You can’t really think that Ellsworth Toohey is a “bad” socialist, a hypocrite, but that there are “good” socialists, who are “good” yet preach the very same things. Toohey is the completely good socialist—the honest one—because he doesn’t fool himself and really desires what he preaches, with his eyes open. What he says in his speech represents the real, logical, consistent, naked ends of socialism. Once we say that man must live for others (which is the basic premise of socialism), we have accepted all the ideas of Toohey’s speech. There can be no “good” way of living for others or “bad” way of living for others (who, incidentally, would decide what constitutes such a distinction, and by what standards?)—just as there can be no “good” slavery or “bad” slavery. Living for others is slavery—and nothing else whatever—and no names, ends or excuses can alter the fact. The issue is simply: does man live for others or does he live for himself? Slavery or freedom. Not one version of slavery against another.
No, I certainly don’t think that Henry Wallace is a good person. I think he means, proposes and desires exactly what he says and writes. It was Henry Wallace who said (I quote it as exactly as I can remember) that instead of stressing rights, liberties and all the things which keep people apart, we should stress duties, responsibilities and all the things which bring people together. Don’t you realize what is meant and intended here? So we shouldn’t “stress rights” at a time when the whole world is perishing from the destruction of human rights?
If you are disappointed in all the socialists you know—are you fooling yourself by thinking that they betray their ideal? Don’t you realize that they are produced by their ideal, that they are its logical, consistent exponents—and the only types who could be? Do you really think that all the horrors perpetrated by altruists and socialists were due to the mistakes or hypocrisy of their leaders? Look at the premises, leaders and results of the French revolution and the Russian revolution. “The worst butchers were the most sincere.” Robespierre and Lenin were completely sincere in their devotion to their ideas. So, for that matter, is Hitler sincere in whatever ghastly nonsense it is that he believes. Can you name anyone anywhere who can equal the record of horror achieved by just these three? They were not hypocritical, nor were they “mistaken.” They were frighteningly consistent—in true accordance with their idea. That idea could produce no other results. Once you accept the idea of man as servant for or tool of others—once you reject the total and sacred inviolability of the individual—the guillotine, the G.P.U. and the Gestapo will follow automatically and inevitably—no matter what other trimmings you put on the idea and no matter who is the great altruist in charge. The guillotine is implicit in the idea of altruism.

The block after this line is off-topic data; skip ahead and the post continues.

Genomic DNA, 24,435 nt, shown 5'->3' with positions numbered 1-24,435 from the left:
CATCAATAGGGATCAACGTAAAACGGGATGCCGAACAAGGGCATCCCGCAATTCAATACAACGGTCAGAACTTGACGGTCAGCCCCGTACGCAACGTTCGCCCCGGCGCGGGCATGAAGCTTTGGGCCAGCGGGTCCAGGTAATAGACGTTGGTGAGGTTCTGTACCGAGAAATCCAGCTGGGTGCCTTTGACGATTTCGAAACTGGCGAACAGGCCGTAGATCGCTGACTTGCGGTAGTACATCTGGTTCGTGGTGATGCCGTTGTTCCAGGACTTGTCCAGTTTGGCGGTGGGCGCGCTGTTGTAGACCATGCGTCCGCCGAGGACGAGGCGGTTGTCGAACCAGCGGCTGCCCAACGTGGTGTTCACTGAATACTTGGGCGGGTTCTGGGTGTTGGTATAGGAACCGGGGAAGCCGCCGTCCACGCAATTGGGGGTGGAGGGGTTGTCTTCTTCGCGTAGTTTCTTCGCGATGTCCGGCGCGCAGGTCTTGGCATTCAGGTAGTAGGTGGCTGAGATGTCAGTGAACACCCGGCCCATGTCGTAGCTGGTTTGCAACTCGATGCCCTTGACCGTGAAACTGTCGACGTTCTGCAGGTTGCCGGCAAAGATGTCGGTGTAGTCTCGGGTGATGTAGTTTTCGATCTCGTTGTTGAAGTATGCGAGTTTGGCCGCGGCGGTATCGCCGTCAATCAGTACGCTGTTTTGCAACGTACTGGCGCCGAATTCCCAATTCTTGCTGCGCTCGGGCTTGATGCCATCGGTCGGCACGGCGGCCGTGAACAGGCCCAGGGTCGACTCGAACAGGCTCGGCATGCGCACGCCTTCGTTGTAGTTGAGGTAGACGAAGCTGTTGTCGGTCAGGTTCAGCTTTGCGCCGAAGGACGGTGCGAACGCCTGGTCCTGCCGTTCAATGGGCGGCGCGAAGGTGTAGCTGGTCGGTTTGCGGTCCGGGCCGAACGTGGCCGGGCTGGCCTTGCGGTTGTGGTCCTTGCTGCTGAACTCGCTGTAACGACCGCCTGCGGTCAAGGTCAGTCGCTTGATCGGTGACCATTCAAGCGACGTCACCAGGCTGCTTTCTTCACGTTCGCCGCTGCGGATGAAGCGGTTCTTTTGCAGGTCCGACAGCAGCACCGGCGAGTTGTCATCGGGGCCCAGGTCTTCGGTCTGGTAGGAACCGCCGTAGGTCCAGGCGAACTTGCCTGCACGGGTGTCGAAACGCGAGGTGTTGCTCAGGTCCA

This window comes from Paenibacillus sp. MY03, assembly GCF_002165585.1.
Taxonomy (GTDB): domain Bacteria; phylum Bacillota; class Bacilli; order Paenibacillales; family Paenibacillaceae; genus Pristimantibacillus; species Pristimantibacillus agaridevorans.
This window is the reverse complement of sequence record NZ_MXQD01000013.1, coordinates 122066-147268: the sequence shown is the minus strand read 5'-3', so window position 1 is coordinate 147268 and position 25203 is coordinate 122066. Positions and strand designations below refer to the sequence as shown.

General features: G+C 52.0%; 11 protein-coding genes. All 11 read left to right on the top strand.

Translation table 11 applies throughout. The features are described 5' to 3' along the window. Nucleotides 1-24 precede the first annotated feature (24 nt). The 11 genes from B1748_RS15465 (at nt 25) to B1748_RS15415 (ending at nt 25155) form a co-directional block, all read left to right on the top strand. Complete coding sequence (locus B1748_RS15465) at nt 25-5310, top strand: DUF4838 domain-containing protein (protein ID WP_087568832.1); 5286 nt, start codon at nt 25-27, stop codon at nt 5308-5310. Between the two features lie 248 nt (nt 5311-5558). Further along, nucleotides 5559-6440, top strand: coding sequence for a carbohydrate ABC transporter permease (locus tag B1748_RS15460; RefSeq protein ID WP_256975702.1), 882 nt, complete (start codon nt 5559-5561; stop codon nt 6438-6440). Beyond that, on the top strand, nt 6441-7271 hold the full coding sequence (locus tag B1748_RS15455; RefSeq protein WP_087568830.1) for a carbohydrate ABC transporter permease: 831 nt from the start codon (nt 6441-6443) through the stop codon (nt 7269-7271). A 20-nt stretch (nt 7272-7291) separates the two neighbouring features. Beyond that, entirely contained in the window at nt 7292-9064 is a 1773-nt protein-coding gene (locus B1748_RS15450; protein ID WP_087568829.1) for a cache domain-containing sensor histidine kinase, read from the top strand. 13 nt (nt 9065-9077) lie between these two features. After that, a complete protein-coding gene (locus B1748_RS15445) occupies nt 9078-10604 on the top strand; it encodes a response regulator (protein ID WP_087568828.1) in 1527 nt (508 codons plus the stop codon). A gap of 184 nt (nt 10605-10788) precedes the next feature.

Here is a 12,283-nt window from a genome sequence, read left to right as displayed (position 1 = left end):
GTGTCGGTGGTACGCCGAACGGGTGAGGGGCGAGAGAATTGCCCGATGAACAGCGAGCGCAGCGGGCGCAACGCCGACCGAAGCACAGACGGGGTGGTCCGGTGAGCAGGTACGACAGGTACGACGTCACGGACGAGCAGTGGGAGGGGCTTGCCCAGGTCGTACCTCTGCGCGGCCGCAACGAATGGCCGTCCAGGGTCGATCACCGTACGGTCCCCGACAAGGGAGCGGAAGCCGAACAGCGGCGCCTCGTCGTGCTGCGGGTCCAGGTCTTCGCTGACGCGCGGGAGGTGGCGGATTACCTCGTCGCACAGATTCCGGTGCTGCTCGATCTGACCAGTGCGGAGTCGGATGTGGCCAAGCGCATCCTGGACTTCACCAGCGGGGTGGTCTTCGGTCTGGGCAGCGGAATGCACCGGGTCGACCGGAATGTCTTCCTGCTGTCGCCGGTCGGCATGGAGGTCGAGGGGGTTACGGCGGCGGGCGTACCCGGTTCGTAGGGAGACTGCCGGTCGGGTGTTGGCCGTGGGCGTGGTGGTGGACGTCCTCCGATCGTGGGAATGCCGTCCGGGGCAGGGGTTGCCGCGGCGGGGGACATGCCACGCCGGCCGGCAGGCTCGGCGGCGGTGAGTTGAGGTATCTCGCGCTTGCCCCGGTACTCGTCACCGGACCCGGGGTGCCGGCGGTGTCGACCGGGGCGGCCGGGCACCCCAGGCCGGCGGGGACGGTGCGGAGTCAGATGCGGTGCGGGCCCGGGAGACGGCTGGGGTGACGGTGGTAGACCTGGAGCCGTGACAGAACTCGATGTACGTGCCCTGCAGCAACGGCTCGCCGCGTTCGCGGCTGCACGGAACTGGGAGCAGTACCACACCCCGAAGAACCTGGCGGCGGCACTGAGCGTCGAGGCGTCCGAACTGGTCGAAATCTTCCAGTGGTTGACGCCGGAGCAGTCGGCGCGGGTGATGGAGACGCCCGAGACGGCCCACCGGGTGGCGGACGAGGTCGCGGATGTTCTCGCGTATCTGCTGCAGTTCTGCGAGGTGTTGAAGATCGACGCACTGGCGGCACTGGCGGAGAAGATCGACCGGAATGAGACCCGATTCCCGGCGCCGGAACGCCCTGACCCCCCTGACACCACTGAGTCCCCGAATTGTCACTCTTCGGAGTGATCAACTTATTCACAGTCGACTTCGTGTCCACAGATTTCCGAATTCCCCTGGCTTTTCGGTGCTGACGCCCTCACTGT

Do you think it is a mere co-incidence that all the Fascist leaders are ex-socialists? Mussolini, Hitler, Laval, Oswald Mosley and all the lesser ones. Fascism, Nazism, Communism and Socialism are only superficial variations of the same monstrous theme—collectivism.
If you care to continue the discussion, please write to me and tell me what it is you really believe and why. I want to discuss it because I am interested in you and your talent. I hate to see another talent choked, twisted, ruined and turned upon itself by the Toohey philosophy. I’ve seen many tragic instances of that.
Thank you for the things you wrote about “The Fountainhead.” I was glad to hear them from you. You were the second of only two men who understood that “The Fountainhead” was a dramatization of abstract principles—and a very difficult one to do.
I am very interested in your new book. When will it be available—and do you care to tell me more about it? I’d like to know.
I should like very much to meet you and Mrs. MacLennan—but I’m afraid that I won’t be back in New York before May. If this type of letter doesn’t frighten you, let’s correspond until we meet—as I hope we will some day.
With my best and most real regards,
MacLennan’s four-page response on March 26 combined praise for The Fountainhead and opposition to capitalism. There is no record of another letter from AR to him.